Living Near Water Improves Happiness, Health And Creativity, Research Shows

chair near water

With the fast paced society that we live in and the "work, work, work, go, go, go" attitude that is almost expected of everyone, it can be a challenge to slow down and focus on being happy. We almost don't even have time to think about it with everything going on in our lives, which shouldn't be how it is. A new study is weighing in on this concept and credits living near bodies of water with not only increased levels of happiness, but creativity, too.

It doesn't sound too far fetched if you think about it, really. Remember how magical you feel while you are away at the beach on vacation or visiting the lake for a weekend getaway. There is nothing quite like that state of zen - even when the kids are eating sand and covered in melted ice cream from head to toe.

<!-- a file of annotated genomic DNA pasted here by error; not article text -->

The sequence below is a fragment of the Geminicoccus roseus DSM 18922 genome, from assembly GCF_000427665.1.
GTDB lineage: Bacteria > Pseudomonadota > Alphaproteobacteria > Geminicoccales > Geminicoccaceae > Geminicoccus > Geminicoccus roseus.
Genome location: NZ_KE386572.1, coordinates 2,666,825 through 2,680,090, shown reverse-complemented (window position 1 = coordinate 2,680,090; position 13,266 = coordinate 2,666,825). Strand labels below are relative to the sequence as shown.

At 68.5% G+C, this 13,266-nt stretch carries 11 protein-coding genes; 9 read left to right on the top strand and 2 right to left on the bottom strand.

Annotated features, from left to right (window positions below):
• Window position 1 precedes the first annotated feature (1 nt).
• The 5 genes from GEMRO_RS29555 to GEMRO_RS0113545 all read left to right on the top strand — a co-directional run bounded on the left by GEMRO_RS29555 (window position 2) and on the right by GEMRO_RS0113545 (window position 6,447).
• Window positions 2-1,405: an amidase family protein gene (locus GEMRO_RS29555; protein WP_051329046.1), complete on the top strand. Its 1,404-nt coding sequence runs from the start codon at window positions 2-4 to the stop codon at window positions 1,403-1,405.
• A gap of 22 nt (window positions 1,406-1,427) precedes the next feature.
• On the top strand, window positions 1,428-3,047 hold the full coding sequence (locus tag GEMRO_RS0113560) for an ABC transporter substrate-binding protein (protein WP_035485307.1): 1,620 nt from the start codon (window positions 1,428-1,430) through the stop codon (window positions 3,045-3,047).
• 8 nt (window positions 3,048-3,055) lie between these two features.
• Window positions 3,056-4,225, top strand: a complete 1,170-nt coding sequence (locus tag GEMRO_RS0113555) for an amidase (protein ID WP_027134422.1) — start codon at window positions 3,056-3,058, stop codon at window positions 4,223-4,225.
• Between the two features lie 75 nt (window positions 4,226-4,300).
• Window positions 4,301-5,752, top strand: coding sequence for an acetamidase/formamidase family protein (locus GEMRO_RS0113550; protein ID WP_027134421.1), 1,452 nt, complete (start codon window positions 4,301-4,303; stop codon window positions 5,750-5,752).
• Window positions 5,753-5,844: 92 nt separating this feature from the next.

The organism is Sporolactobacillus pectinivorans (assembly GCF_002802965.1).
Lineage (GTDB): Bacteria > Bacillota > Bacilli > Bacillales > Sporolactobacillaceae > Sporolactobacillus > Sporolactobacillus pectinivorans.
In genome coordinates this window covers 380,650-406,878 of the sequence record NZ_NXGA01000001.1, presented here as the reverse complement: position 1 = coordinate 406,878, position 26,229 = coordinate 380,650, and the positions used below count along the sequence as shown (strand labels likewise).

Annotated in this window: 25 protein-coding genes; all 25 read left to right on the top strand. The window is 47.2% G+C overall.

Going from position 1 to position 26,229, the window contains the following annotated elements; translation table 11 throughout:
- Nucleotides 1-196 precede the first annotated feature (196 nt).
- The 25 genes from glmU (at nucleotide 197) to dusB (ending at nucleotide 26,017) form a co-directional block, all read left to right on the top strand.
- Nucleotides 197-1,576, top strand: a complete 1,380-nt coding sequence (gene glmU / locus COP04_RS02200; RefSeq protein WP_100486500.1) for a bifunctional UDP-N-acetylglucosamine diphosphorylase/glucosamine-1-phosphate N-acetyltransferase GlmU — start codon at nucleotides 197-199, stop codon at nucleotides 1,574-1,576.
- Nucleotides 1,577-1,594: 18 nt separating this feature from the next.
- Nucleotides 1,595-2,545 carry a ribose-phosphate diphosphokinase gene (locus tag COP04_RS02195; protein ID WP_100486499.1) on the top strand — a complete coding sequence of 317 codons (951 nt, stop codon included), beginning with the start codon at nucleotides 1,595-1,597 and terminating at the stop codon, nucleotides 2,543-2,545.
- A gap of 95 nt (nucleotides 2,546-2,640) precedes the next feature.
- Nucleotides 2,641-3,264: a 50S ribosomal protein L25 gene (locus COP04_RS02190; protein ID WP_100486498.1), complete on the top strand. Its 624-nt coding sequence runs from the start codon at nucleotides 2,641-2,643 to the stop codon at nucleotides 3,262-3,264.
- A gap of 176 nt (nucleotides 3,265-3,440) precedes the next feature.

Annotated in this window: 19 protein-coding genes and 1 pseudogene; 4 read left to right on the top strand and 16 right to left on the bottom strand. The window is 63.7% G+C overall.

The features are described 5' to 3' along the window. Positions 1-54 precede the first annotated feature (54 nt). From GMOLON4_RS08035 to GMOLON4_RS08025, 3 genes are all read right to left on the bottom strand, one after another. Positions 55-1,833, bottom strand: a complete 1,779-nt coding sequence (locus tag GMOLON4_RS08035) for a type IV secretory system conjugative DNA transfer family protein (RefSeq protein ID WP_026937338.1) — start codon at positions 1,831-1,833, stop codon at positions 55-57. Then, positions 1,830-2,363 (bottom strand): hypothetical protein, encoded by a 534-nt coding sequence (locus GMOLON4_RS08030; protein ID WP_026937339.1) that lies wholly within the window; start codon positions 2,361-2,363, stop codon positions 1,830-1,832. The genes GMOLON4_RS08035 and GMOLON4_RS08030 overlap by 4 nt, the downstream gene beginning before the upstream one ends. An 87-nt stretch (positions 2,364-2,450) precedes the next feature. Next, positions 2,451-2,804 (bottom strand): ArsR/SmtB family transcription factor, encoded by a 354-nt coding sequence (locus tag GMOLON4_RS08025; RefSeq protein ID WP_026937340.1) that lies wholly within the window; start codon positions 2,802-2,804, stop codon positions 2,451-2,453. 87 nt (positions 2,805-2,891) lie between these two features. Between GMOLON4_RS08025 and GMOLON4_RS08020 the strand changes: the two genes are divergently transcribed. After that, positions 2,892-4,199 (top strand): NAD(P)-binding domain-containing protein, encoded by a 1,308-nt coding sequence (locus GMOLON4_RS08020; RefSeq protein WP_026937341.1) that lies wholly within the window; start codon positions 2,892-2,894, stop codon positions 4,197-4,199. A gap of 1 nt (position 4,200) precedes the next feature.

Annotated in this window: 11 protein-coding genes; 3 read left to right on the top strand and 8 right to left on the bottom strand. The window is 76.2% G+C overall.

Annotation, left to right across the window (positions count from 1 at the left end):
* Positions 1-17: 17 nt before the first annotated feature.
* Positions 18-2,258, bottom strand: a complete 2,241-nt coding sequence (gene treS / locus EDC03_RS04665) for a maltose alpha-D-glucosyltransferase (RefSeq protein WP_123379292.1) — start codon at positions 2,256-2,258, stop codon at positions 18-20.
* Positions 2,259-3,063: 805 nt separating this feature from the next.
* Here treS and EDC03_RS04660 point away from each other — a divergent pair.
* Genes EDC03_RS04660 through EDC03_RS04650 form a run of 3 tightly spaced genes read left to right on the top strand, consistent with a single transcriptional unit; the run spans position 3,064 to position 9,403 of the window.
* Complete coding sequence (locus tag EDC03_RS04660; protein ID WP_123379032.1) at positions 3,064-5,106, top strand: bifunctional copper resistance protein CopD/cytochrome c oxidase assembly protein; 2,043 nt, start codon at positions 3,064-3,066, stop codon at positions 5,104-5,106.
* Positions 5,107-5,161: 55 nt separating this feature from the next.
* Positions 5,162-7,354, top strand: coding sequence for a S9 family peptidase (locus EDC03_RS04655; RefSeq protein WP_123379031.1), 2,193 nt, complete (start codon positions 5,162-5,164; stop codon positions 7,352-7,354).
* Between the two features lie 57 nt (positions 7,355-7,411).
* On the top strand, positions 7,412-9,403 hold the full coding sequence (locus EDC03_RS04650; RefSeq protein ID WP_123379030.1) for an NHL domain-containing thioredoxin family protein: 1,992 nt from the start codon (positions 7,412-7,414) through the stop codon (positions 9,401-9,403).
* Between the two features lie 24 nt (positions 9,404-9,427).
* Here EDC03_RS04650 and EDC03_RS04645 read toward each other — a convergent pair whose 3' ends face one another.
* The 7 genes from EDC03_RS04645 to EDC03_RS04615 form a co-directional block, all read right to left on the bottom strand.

A study done in the U.K. last year took a more scientific approach to something we all pretty much can take as fact if you've ever visited any body of water in your life. But it's always good to have the facts to back us up.

To complete the study, researchers measured both the heart rates and blood pressure of people while they viewed an empty tank of water, a partially-stocked aquarium tank with fish and plants, and then a fully-stocked tank with double the number of animal species.

The study concluded that just by looking at tanks of water, people's blood pressure and heart rates were both lowered. These therapeutic benefits of being near the water were even further heightened when more biodiversity was added. So you can imagine what really happens to our bodies as a whole, living near the water full time.

Even before this research was done, a biologist named Dr. Wallace J. Nichols felt so strongly about this concept that he wrote a book called Blue Mind which details this phenomena and how living near any body of water can help  increase a person’s overall mental health.

Nichols says, “Our oceans, waterways, and the life they contain are so much more than their ecological, economic, and educational value. They have vast emotional benefits. They make life on earth possible, but also worth living,. I like to imagine the world would be a better place if we all understood just how true that is. Water is medicine, for everyone, for life.”

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